Wombo.ai lets users make silly deepfake videos of their friends or celebrities singing songs
- Wombo.ai allows users to transform any image into a singing face.
- CEO Ben-Zion Benkhin transitioned from making websites to creating faces with artificial intelligence.
- The app has already been downloaded over two million since launching two weeks ago.
Over the past two weeks, the Wombo.Ai app has spread across social media, creating deepfake copies of figures like Kim Jong-Un or the Mona Lisa lip-syncing to a selection of meme songs. Using artificial intelligence to transform any picture into a singing video, the app has soared up the iOS and Play Store charts with over 2.2 million downloads and 15 million Wombo videos created.
"One can get in front of a camera and sing a song and do a funny or interesting or entertaining performance, but with AI, anyone can," CEO of Wombo.ai Ben-Zion Benkhin told Insider. "My whole goal with Wombo is to make it easy for anyone to make a hilarious, shareable, and entertaining piece of content of themselves."Benkhin spent the previous five years running a website design agency in Toronto before taking the leap and designing an app of his very own. He first got the idea for Wombo in August of last year, capitalizing on his affinity and love for artificial intelligence technology. With just seven people on staff, Wombo.Ai rolled out a beta in January before launching and immediately picking up steam with its odd creations.
How does Wombo.ai work?Behind each song is a driving video that the developers make in their studio using motion capture. A performer executes a series of facial, eye, and lip movements along with the song. That motion is applied to a model that is then mapped with the images users submit. Using some "complicated math" that Benkhin does not "have the exact technical description of" the app processes the image and spits out a cute video or an abomination of cursed excellence.
-Kane⨂ (@FullmetalKaneru) March 10, 2021
The app allows anyone to use any image, with a majority of the popular shares using copyrighted characters and songs. As of now, copyright holders haven't caused issues with the app, but Benkhin said "who the hell knows what's going to happen?"There are currently 15 different tracks you can use on the app, ranging from Rick Astley's "Never Gonna Give You Up" to internet classics like "Numa Numa." According to Benkhin, they are still working on "the rights issue" but they do have "arrangements with a few different artists." Moving ahead, Benkhin hopes that musicians will want to bring their music over to the "because it'll give them an entirely new way to engage with their audience in a viral and funny way."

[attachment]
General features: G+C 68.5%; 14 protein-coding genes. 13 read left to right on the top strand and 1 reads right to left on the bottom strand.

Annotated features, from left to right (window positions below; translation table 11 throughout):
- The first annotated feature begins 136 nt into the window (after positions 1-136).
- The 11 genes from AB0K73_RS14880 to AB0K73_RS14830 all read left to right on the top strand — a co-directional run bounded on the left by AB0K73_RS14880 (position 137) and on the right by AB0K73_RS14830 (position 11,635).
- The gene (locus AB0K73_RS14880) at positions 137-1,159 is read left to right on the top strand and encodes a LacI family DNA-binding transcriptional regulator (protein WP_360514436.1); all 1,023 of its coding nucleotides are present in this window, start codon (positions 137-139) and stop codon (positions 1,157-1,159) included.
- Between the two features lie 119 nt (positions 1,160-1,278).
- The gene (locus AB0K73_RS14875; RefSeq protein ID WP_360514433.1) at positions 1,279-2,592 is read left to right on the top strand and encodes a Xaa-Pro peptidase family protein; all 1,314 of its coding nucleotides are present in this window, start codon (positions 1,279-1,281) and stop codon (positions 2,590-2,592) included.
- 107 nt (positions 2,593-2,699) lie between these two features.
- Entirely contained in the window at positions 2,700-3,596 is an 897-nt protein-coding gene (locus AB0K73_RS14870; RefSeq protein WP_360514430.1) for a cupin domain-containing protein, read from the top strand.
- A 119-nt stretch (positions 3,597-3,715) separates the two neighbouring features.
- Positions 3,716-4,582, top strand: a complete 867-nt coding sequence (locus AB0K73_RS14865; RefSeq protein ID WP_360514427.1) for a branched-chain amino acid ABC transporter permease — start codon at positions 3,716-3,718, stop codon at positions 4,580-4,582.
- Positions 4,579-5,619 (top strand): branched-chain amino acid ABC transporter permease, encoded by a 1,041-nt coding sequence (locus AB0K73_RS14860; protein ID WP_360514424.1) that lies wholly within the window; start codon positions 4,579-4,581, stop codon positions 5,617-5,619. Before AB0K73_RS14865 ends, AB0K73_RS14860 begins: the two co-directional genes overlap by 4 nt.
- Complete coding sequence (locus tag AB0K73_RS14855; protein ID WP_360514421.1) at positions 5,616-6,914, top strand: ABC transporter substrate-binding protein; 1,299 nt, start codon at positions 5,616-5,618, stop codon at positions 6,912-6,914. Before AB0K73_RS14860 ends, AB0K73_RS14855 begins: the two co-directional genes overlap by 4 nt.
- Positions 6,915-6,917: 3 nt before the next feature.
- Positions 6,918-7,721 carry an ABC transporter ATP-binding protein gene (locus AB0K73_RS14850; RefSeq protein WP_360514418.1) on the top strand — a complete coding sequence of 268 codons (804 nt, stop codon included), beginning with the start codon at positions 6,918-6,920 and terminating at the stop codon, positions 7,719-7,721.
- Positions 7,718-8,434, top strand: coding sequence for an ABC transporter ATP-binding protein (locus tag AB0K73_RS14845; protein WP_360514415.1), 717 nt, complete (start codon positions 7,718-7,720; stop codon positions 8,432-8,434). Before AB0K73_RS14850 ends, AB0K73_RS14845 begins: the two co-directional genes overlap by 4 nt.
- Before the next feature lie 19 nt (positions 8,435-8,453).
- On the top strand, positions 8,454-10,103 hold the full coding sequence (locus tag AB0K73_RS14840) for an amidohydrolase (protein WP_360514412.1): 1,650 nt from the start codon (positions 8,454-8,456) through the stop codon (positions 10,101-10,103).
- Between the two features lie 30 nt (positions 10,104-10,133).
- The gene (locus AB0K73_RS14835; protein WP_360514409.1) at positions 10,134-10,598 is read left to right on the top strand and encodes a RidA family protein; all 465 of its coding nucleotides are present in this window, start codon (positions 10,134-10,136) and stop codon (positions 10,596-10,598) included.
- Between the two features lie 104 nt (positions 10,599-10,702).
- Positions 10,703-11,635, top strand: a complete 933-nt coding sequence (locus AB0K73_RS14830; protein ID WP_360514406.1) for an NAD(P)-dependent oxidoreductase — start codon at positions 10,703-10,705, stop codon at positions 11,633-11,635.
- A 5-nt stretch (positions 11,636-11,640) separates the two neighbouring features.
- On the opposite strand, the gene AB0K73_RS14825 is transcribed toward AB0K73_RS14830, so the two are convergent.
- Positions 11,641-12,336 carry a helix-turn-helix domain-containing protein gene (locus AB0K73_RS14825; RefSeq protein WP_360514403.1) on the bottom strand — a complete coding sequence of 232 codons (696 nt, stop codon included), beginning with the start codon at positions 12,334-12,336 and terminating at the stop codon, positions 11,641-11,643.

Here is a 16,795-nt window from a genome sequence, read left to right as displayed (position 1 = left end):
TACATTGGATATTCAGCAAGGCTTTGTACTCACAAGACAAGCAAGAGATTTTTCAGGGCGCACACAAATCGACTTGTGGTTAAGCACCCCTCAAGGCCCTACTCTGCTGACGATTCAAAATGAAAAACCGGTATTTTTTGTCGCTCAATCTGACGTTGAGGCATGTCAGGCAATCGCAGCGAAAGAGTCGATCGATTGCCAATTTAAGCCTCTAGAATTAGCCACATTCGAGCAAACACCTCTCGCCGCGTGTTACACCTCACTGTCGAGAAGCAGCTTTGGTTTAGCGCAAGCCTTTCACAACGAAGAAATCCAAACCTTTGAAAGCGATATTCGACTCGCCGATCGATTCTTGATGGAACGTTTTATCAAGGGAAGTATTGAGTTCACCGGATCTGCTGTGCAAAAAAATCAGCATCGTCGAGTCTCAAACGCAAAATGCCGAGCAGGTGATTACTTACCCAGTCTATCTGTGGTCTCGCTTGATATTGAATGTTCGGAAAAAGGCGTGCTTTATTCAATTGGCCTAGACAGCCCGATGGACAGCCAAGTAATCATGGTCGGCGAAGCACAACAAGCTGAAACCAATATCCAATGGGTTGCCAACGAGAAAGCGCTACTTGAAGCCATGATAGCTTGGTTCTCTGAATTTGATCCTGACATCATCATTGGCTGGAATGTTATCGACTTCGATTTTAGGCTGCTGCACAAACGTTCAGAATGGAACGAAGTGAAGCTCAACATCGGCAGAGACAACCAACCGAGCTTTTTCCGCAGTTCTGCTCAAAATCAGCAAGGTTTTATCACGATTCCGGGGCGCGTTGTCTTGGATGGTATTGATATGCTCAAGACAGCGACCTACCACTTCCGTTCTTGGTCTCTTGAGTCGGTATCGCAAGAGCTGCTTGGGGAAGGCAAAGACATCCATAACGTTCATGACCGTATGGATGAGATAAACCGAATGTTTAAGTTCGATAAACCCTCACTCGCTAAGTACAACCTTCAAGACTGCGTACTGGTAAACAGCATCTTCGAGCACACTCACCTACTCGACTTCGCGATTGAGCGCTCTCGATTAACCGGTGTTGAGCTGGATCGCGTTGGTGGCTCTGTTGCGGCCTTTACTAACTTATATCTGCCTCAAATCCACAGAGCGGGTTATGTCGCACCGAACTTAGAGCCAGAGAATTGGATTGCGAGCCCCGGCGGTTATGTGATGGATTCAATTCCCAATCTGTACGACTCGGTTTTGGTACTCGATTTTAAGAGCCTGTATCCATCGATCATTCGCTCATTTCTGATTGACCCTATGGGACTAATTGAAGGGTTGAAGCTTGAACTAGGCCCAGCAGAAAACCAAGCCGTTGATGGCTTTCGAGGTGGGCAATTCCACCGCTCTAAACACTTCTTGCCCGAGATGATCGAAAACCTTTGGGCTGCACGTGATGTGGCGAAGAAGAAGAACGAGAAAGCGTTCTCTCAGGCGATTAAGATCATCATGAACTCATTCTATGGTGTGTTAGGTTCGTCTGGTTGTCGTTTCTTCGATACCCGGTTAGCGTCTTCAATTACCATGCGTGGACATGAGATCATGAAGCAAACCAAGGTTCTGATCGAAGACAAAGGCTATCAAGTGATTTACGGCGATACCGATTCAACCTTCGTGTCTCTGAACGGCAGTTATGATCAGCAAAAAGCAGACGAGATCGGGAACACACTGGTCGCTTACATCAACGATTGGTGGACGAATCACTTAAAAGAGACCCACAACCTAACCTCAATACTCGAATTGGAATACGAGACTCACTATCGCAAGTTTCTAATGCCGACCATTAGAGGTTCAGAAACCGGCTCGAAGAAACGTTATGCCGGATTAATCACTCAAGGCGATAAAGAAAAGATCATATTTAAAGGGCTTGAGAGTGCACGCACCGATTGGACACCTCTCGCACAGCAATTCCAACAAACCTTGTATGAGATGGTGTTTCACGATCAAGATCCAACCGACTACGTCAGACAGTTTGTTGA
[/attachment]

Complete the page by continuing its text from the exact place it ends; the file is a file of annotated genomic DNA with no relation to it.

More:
Is Wombo.ai safe?
-PB | ⚠️ Suggestive Warning ⚠️ (@PB_sfw) March 11, 2021Users can pay for a premium version of the app for $4.49 a month or $29.99 a year, giving them faster processing and no ads, or can use the app for free and get served ads. In the future, Wombo hopes to collaborate with musicians or advertisers who can benefit from the cross promotion. Wombo uses artificial intelligence to create a deepfake, or a reconfigured video close to reality. Deepfake technology has improved drastically over the years and has become accessible to regular people, albeit in a limited capacity. MyHeritage, an ancestry tracking service, released their Deep Nostalgia tool that allows users to animate pictures of deceased relatives and a visual effect artist went viral with a faux Tom Cruise.
"These deepfakes aren't going anywhere anytime soon," Benkhin notes. "Over time the public is going to warm up to it...I think we're only beginning to explore the applications of this technology."
A deepfake can potentially cause harm, with unaware onlookers potentially confusing realstic enough looking fakes for the real thing. According to Benkhin, Wombo avoids that issue in two ways: the app creates an image that "looks realistic but doesn't look real" and the limited selection of songs only makes it so "the worst thing you can do is make someone sing."The future of Wombo is dependent on if the app can use this viral momentum to pivot from a gimmick or fad into something internet users consistently use. There are social plans for the app that will allow users to create custom profiles and share their faces with friends that can then be transformed.
"It'll be a place to enjoy and discover new music," Benkhin said. "And overall, it'll be the app you go to when you want to laugh and smile."
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